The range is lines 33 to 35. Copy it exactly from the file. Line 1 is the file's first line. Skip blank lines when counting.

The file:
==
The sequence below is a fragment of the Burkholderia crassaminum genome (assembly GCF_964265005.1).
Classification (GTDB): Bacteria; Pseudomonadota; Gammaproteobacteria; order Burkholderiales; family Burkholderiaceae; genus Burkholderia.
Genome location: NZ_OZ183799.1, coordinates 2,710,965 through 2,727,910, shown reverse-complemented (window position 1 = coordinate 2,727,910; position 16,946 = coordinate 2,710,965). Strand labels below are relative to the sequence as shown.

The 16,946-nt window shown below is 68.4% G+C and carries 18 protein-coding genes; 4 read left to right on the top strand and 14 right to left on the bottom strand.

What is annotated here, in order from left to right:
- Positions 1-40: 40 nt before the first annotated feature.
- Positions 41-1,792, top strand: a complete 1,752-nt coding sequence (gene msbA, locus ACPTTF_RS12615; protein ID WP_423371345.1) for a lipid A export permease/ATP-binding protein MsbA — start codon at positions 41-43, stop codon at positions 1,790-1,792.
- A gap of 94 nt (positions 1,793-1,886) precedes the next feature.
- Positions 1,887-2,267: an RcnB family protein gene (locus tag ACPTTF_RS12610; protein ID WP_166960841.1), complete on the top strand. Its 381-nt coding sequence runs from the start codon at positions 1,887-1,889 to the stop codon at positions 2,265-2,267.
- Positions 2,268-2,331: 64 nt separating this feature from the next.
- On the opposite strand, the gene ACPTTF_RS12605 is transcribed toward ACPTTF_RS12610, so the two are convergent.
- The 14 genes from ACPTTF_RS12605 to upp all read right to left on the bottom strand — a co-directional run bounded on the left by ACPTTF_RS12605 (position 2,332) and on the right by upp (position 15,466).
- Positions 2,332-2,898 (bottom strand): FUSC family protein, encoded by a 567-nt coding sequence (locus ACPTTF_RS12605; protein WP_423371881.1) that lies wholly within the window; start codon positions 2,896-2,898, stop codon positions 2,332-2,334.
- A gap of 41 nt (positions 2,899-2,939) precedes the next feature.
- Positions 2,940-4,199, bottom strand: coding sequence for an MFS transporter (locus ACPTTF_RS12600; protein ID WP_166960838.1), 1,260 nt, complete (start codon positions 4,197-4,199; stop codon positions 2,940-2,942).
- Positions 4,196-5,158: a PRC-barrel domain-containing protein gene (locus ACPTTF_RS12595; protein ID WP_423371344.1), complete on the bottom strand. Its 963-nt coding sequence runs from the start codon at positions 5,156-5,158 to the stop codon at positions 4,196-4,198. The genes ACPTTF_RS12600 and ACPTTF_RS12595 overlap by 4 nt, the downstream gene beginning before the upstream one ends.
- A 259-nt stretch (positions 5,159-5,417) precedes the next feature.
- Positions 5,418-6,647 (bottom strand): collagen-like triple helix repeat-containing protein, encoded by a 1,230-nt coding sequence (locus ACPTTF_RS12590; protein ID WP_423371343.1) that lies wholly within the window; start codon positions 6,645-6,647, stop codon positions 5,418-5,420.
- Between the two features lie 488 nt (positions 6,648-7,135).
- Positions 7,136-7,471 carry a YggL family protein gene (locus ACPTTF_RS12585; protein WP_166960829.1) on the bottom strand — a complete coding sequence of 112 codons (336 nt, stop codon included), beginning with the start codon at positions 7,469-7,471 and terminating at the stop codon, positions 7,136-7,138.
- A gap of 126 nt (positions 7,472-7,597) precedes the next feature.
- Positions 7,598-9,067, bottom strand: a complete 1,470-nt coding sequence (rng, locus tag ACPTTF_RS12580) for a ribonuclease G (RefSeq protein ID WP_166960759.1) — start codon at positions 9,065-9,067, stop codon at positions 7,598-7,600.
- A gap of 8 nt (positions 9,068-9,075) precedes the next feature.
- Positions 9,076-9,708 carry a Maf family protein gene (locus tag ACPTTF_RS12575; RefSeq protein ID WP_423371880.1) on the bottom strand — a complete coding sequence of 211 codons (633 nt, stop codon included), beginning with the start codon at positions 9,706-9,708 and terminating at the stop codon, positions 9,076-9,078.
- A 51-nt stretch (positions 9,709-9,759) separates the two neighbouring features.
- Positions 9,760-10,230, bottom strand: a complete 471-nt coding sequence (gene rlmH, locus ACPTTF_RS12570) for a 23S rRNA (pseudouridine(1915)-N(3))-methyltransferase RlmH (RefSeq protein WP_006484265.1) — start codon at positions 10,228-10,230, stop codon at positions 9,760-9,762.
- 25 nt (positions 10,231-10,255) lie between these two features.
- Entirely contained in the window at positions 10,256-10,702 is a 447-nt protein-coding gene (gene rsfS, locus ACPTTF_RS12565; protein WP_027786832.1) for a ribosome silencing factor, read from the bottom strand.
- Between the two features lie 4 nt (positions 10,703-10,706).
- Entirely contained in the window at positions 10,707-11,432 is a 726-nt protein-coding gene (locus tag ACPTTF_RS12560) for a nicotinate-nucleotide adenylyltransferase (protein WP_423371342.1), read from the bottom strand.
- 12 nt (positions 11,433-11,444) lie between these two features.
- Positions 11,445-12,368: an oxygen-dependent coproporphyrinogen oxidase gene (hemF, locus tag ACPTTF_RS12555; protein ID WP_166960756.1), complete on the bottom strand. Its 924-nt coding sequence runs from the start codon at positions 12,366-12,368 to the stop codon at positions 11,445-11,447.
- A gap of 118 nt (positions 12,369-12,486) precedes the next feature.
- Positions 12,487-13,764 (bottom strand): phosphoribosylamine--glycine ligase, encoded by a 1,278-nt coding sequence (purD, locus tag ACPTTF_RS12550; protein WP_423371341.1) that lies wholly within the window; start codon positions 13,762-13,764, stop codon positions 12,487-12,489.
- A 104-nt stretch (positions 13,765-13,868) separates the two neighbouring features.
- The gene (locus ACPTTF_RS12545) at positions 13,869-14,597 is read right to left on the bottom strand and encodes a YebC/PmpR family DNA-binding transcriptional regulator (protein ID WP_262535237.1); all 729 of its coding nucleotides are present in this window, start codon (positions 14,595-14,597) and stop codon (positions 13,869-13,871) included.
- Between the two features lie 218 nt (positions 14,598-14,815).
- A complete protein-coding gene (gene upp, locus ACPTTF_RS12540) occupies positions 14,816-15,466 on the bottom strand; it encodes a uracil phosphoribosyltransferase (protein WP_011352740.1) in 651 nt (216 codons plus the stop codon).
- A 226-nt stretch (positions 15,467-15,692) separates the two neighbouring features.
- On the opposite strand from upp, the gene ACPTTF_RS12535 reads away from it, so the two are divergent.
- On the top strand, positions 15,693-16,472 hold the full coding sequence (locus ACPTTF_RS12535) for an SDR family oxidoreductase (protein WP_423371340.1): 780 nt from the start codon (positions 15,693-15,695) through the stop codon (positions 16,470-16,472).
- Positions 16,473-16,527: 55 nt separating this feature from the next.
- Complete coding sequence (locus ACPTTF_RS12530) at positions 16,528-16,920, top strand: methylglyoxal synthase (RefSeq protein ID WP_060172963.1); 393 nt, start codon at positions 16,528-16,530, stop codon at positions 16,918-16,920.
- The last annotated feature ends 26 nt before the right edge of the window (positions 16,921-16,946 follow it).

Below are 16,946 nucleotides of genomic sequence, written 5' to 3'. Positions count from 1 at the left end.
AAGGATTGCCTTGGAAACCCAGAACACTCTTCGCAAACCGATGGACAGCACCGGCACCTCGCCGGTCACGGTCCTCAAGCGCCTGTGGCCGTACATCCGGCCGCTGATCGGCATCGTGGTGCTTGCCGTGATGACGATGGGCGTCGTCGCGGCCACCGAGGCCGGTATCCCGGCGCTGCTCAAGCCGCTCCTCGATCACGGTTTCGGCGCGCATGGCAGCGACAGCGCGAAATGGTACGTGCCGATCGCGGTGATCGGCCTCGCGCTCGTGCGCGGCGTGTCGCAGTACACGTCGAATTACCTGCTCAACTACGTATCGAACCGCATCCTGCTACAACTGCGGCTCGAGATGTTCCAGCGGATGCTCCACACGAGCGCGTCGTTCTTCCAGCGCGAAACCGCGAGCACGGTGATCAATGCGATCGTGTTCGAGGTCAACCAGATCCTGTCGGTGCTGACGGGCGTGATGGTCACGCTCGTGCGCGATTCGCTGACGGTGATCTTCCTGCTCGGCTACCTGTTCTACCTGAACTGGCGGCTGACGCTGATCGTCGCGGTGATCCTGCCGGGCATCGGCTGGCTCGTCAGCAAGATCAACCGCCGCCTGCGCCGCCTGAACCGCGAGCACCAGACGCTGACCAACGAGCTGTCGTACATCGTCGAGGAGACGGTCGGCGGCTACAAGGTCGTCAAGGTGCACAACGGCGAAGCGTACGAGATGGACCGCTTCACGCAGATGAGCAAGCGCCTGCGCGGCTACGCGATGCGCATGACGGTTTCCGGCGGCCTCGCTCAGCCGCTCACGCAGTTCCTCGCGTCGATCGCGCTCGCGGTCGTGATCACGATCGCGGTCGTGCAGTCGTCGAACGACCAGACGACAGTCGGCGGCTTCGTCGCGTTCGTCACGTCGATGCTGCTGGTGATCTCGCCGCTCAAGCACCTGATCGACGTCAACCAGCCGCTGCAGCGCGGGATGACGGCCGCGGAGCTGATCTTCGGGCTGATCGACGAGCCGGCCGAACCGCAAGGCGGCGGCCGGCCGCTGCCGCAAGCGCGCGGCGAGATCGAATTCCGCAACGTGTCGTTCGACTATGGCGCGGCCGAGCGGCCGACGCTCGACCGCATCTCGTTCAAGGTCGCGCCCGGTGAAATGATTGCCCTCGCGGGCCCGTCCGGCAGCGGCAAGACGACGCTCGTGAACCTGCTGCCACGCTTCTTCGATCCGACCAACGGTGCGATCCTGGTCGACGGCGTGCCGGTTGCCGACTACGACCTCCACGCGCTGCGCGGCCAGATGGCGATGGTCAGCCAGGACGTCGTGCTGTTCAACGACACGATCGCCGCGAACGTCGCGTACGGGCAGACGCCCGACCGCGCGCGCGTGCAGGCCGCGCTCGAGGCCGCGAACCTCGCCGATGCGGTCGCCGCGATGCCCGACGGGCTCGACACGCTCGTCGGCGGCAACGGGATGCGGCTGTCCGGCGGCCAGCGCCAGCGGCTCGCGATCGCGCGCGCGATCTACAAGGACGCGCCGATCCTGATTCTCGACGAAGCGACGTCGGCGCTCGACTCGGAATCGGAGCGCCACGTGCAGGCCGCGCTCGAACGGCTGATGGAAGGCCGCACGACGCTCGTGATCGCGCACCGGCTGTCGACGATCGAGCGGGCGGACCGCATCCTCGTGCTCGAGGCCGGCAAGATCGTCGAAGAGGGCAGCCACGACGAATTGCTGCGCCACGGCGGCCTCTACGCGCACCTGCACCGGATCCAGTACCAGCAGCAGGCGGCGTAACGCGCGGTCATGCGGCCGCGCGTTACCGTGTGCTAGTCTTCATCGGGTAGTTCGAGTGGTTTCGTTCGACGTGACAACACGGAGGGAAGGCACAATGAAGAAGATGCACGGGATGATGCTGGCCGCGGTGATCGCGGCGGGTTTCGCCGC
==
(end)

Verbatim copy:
- A gap of 118 nt (positions 12,369-12,486) precedes the next feature.
- Positions 12,487-13,764 (bottom strand): phosphoribosylamine--glycine ligase, encoded by a 1,278-nt coding sequence (purD, locus tag ACPTTF_RS12550; protein WP_423371341.1) that lies wholly within the window; start codon positions 13,762-13,764, stop codon positions 12,487-12,489.
- A 104-nt stretch (positions 13,765-13,868) separates the two neighbouring features.